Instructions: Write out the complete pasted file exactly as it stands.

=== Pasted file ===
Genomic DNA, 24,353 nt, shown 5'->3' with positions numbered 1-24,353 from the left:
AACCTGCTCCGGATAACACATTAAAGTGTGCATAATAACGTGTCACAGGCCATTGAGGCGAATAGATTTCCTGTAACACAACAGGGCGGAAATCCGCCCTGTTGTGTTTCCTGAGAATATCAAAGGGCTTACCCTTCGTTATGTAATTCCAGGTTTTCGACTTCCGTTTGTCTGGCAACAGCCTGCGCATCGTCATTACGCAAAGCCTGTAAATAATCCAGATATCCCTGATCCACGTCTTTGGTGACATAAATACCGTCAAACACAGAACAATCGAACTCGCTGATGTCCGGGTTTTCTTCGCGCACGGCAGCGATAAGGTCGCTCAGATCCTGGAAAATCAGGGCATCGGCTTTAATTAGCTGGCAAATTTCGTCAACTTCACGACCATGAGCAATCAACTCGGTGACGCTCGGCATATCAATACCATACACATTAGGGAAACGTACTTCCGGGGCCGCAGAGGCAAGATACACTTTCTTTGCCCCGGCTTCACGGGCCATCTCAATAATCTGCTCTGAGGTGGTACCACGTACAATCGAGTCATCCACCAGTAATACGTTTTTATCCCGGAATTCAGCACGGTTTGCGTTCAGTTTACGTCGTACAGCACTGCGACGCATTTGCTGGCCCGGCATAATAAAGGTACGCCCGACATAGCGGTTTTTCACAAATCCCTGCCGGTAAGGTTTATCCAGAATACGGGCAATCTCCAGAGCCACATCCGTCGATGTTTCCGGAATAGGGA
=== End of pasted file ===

Genomic DNA, 24,353 nt, shown 5'->3' with positions numbered 1-24,353 from the left:
AACCTGCTCCGGATAACACATTAAAGTGTGCATAATAACGTGTCACAGGCCATTGAGGCGAATAGATTTCCTGTAACACAACAGGGCGGAAATCCGCCCTGTTGTGTTTCCTGAGAATATCAAAGGGCTTACCCTTCGTTATGTAATTCCAGGTTTTCGACTTCCGTTTGTCTGGCAACAGCCTGCGCATCGTCATTACGCAAAGCCTGTAAATAATCCAGATATCCCTGATCCACGTCTTTGGTGACATAAATACCGTCAAACACAGAACAATCGAACTCGCTGATGTCCGGGTTTTCTTCGCGCACGGCAGCGATAAGGTCGCTCAGATCCTGGAAAATCAGGGCATCGGCTTTAATTAGCTGGCAAATTTCGTCAACTTCACGACCATGAGCAATCAACTCGGTGACGCTCGGCATATCAATACCATACACATTAGGGAAACGTACTTCCGGGGCCGCAGAGGCAAGATACACTTTCTTTGCCCCGGCTTCACGGGCCATCTCAATAATCTGCTCTGAGGTGGTACCACGTACAATCGAGTCATCCACCAGTAATACGTTTTTATCCCGGAATTCAGCACGGTTTGCGTTCAGTTTACGTCGTACAGCACTGCGACGCATTTGCTGGCCCGGCATAATAAAGGTACGCCCGACATAGCGGTTTTTCACAAATCCCTGCCGGTAAGGTTTATCCAGAATACGGGCAATCTCCAGAGCCACATCCGTCGATGTTTCCGGAATAGGGA